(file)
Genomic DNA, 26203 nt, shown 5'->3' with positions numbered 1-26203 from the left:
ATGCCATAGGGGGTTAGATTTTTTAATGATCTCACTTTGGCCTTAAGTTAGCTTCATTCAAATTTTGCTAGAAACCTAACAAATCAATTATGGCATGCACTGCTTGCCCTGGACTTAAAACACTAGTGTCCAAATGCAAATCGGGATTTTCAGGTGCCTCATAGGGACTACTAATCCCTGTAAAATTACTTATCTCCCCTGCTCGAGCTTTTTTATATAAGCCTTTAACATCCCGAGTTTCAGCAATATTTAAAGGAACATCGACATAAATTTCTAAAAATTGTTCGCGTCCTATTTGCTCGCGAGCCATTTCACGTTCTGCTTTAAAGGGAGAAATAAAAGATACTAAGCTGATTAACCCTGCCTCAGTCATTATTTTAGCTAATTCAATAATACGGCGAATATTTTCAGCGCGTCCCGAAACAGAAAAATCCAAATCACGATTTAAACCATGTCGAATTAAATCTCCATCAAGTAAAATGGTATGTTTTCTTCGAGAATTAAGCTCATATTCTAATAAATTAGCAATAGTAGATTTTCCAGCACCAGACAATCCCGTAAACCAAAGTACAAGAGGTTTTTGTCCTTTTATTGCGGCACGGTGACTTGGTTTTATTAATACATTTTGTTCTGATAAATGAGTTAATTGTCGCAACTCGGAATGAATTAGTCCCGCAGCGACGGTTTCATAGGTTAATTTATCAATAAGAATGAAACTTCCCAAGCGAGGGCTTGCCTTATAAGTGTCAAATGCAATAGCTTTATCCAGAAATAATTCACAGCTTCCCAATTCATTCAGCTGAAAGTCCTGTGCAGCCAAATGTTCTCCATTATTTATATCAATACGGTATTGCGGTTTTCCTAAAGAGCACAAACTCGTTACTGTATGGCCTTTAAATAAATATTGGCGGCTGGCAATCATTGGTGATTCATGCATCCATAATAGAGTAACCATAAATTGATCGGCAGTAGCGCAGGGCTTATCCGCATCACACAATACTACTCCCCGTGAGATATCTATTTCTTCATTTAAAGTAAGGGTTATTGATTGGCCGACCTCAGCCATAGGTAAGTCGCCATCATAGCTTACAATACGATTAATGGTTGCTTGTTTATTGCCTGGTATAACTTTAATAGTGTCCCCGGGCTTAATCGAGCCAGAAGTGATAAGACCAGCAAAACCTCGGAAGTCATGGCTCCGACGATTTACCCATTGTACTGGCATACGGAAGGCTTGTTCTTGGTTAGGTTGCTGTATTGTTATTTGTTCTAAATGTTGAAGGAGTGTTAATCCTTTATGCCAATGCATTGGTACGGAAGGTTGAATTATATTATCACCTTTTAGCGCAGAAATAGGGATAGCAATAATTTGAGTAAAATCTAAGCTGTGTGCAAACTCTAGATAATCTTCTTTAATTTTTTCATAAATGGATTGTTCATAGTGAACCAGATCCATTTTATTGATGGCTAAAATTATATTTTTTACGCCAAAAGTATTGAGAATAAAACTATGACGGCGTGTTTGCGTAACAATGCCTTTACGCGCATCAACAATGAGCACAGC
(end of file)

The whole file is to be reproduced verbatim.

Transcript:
Genomic DNA, 26203 nt, shown 5'->3' with positions numbered 1-26203 from the left:
ATGCCATAGGGGGTTAGATTTTTTAATGATCTCACTTTGGCCTTAAGTTAGCTTCATTCAAATTTTGCTAGAAACCTAACAAATCAATTATGGCATGCACTGCTTGCCCTGGACTTAAAACACTAGTGTCCAAATGCAAATCGGGATTTTCAGGTGCCTCATAGGGACTACTAATCCCTGTAAAATTACTTATCTCCCCTGCTCGAGCTTTTTTATATAAGCCTTTAACATCCCGAGTTTCAGCAATATTTAAAGGAACATCGACATAAATTTCTAAAAATTGTTCGCGTCCTATTTGCTCGCGAGCCATTTCACGTTCTGCTTTAAAGGGAGAAATAAAAGATACTAAGCTGATTAACCCTGCCTCAGTCATTATTTTAGCTAATTCAATAATACGGCGAATATTTTCAGCGCGTCCCGAAACAGAAAAATCCAAATCACGATTTAAACCATGTCGAATTAAATCTCCATCAAGTAAAATGGTATGTTTTCTTCGAGAATTAAGCTCATATTCTAATAAATTAGCAATAGTAGATTTTCCAGCACCAGACAATCCCGTAAACCAAAGTACAAGAGGTTTTTGTCCTTTTATTGCGGCACGGTGACTTGGTTTTATTAATACATTTTGTTCTGATAAATGAGTTAATTGTCGCAACTCGGAATGAATTAGTCCCGCAGCGACGGTTTCATAGGTTAATTTATCAATAAGAATGAAACTTCCCAAGCGAGGGCTTGCCTTATAAGTGTCAAATGCAATAGCTTTATCCAGAAATAATTCACAGCTTCCCAATTCATTCAGCTGAAAGTCCTGTGCAGCCAAATGTTCTCCATTATTTATATCAATACGGTATTGCGGTTTTCCTAAAGAGCACAAACTCGTTACTGTATGGCCTTTAAATAAATATTGGCGGCTGGCAATCATTGGTGATTCATGCATCCATAATAGAGTAACCATAAATTGATCGGCAGTAGCGCAGGGCTTATCCGCATCACACAATACTACTCCCCGTGAGATATCTATTTCTTCATTTAAAGTAAGGGTTATTGATTGGCCGACCTCAGCCATAGGTAAGTCGCCATCATAGCTTACAATACGATTAATGGTTGCTTGTTTATTGCCTGGTATAACTTTAATAGTGTCCCCGGGCTTAATCGAGCCAGAAGTGATAAGACCAGCAAAACCTCGGAAGTCATGGCTCCGACGATTTACCCATTGTACTGGCATACGGAAGGCTTGTTCTTGGTTAGGTTGCTGTATTGTTATTTGTTCTAAATGTTGAAGGAGTGTTAATCCTTTATGCCAATGCATTGGTACGGAAGGTTGAATTATATTATCACCTTTTAGCGCAGAAATAGGGATAGCAATAATTTGAGTAAAATCTAAGCTGTGTGCAAACTCTAGATAATCTTCTTTAATTTTTTCATAAATGGATTGTTCATAGTGAACCAGATCCATTTTATTGATGGCTAAAATTATATTTTTTACGCCAAAAGTATTGAGAATAAAACTATGACGGCGTGTTTGCGTAACAATGCCTTTACGCGCATCAACAATGAGCACAGC